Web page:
This activity helps to get started with investigating your soil. Learning about past and current activities on and near your land can help identify pollutants that might be present. Having an idea of potential soil contaminants can then help you in planning for eventual soil testing, where narrowing down the list of possible contaminants will reduce testing costs. This activity breaks out and builds upon an early step identified in "Things to consider when testing soil for contaminants," by @DanielleS!
This first step of researching the site is recommended by several soil sampling guides (like this Statistics for Action Soil Quality Guide) and Public Lab community members. You might also see this research described as finding out the "land use history," but this activity also encourages researching current activities and industries on or near the site.
- A computer/tablet with a connection to the internet
- Access to public libraries or town archives for records that aren't online
- A way to record your findings: a list or even a map!
Here are some things you can do to get more information about your land:
1. Make observations on your land
This factsheet on Sources and Impacts of Contaminants in Soils from the Cornell Waste Management Institute has lots of great guiding questions in the section entitled, "What are Some Common Sources of Soil Contaminants?" Some examples:
- Were any buildings on the site built before the 1970s and therefore might have lead paint on the exterior?
- Are there old fences or decks built with pressure-treated wood that contain arsenic that could have travelled into nearby soil?
- Is there a high-traffic roadway nearby that could have contributed to lead in the soil when leaded gasoline was widely used?
2. Talk to other people in your neighborhood
Ask them about past and present residential or industrial activities nearby.
- Was a former resident readily applying pesticides in their garden? In the US Pacific Northwest, for example, many residential lots were formerly small orchards and could have pesticide residues in the soil.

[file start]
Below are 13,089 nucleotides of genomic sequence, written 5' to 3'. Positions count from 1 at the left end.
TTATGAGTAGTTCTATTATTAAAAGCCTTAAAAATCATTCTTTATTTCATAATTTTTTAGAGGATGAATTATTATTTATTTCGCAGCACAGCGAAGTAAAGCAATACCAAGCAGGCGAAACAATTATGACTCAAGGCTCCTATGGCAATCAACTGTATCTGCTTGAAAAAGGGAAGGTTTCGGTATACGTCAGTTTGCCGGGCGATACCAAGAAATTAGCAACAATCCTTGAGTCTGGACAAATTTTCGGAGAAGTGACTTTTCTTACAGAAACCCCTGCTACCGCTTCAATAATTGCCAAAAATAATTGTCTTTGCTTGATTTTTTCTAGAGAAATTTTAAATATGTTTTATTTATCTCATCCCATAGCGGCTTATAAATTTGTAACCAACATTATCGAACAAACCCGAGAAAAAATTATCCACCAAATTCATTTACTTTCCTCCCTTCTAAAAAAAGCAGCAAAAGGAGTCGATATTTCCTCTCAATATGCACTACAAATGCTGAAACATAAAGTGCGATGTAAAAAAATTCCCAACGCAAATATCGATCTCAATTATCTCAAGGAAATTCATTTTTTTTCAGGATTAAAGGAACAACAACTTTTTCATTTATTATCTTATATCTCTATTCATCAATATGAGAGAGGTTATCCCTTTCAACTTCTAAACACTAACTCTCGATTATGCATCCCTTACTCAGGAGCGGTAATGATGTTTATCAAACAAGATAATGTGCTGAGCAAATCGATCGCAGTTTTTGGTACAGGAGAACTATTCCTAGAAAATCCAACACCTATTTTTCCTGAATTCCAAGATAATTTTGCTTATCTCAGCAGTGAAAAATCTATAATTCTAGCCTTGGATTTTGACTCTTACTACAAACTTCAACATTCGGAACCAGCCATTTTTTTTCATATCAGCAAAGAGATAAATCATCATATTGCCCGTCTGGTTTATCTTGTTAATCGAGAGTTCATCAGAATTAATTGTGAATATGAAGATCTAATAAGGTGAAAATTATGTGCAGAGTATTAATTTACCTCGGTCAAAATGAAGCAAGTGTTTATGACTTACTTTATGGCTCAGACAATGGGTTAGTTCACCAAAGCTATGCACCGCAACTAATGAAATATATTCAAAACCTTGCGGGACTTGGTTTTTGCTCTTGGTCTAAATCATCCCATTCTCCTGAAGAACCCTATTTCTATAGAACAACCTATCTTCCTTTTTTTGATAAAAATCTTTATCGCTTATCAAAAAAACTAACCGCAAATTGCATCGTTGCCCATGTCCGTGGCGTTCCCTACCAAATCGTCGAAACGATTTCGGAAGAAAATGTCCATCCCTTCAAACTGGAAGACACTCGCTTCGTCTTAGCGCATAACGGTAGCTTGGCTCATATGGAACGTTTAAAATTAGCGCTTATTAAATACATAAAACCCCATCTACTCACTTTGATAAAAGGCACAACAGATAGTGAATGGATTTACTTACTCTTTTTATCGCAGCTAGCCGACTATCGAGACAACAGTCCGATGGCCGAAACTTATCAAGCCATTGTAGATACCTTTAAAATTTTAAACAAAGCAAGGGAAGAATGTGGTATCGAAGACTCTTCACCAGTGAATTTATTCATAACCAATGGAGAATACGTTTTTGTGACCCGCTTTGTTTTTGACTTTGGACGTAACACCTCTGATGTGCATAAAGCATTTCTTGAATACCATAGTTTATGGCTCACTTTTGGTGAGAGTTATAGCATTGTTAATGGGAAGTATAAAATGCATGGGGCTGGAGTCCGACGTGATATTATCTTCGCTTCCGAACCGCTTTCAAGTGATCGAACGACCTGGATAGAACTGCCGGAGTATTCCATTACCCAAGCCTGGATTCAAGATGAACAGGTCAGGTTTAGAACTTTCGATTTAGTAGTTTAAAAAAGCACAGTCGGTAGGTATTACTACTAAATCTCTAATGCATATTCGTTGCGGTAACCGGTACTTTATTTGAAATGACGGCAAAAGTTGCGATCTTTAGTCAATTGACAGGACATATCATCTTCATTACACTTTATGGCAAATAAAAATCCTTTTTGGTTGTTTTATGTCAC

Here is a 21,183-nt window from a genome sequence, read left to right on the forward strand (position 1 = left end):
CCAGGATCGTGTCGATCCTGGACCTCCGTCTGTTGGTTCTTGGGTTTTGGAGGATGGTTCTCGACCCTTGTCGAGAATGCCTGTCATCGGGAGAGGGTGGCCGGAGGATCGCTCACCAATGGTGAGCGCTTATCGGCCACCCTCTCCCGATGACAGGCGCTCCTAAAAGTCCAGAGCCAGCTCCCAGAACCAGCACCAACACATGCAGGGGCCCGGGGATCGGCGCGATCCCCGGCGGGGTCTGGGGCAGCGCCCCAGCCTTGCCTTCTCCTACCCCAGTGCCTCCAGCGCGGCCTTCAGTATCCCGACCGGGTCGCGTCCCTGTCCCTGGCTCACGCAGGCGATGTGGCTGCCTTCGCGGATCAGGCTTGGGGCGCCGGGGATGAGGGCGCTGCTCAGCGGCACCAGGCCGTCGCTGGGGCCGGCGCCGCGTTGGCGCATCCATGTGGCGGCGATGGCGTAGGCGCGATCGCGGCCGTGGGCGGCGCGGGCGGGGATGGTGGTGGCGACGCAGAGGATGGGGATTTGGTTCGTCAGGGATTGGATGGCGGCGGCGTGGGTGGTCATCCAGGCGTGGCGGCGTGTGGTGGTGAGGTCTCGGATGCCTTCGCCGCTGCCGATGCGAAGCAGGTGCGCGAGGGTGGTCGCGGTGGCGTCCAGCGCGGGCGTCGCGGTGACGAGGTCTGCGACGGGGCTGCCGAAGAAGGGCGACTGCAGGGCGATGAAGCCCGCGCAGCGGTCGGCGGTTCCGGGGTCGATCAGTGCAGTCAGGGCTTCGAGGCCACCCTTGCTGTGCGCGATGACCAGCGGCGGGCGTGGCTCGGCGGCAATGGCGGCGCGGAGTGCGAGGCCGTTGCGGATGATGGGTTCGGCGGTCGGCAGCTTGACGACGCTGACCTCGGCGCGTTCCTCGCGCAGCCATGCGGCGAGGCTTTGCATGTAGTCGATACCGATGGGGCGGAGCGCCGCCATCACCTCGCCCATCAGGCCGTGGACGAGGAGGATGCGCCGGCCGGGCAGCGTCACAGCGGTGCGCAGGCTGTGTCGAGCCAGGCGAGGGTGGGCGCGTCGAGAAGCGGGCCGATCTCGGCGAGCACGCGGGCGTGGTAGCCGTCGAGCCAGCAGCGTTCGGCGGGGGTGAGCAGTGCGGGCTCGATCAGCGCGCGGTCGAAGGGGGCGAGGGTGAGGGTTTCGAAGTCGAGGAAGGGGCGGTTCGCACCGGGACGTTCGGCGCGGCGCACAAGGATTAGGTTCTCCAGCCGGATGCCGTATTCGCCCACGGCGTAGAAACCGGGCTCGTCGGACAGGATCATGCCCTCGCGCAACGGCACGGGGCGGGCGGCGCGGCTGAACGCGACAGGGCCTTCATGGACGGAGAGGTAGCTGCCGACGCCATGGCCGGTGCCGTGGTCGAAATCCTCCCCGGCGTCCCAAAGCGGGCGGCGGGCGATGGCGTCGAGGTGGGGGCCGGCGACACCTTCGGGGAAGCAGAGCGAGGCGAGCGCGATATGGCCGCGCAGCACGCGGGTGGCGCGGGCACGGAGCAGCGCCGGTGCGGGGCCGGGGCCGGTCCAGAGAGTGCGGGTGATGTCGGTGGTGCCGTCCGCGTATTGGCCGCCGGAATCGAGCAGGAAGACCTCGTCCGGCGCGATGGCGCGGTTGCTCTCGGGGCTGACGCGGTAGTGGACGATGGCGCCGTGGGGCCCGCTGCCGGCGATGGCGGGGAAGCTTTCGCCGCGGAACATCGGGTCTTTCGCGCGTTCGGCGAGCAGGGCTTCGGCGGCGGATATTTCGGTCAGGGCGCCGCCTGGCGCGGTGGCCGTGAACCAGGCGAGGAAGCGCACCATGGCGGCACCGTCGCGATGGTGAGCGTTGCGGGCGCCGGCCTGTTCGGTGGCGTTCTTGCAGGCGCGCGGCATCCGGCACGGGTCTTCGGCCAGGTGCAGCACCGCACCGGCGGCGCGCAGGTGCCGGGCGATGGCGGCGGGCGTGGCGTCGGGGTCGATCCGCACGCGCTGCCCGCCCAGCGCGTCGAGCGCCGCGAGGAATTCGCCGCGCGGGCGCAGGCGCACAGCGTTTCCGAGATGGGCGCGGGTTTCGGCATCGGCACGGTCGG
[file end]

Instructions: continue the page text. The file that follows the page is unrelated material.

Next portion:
- Was there a formerly-active cement factory nearby whose emissions could have landed as dust on your land?
3. Find publicly available land use records from local / municipal sources
- From your town or city hall or county
- Some cities allow you to access land parcel reports online, which often list the land use category (e.g., residential or a specific industry). You could review the report for the parcel containing your site and neighboring ones.
- For example, the city of Bellingham in WA, US, has an interactive online mapping tool called CityIQ that enables you to select an area on a map and see reports for parcels within that area. I selected a parcel on what I know to be an industrial waterfront area, and learned it's a Model Toxic Control Act site (a site containing hazardous substances).
Example land parcel report for a garbage collection and recycling service facility
- From local public libraries
- Another example from Bellingham, WA, where the local public library has compiled a list of resources for researching the history of your home and neighborhood. I found this by browsing the library website, but you could also call the library and talk to someone who could direct you to their resources.
4. Search regional and national databases
Examples from the US:
- Bureau of Land Management online record search
- Envirofacts search tool from the EPA: you can search multiple EPA databases at once by address or zip code. The search will produce a map and list of facilities that are regulated by the EPA and have to report to the agency. Click on any facility to view its report, which lists "Supplemental Environmental Interests" about hazardous waste or toxics.
Example list of environmental programs, permits, and notices on a facility report from Envirofacts
- You can also search EPA databases specific to "Land" by location or zip code, and find information on hazardous waste and clean up sites.
The Envirofacts homepage. Search via the search bar on the left or by topic. Land, Waste, and Toxics might be particularly useful in your land use research.
By the end of this activity, you hopefully have an idea of potential sources of contaminants in your soil and have recorded them down. Maybe you've already started to identify possible contaminants that could have come from these sources.
Follow up activities
- Research what contaminants are commonly associated with the land's past and current uses. This is Step 2 in "Things to consider when testing soil for contaminants"
- If you haven't already, try mapping these potential sources and any likely contaminants you've identified! You don't need a fancy map, something you draw or print out and draw on would work to help you keep track of potential pollutant sources and eventually develop a soil testing plan. Here are a couple mapping activities to try:
References and additional resources
- Cornell Waste Management Institute: Sources and Impacts of Contaminants in Soils: the resources list at the bottom of this factsheet contains more resources.
If you have any ideas or tips to add to this activity, please comment below!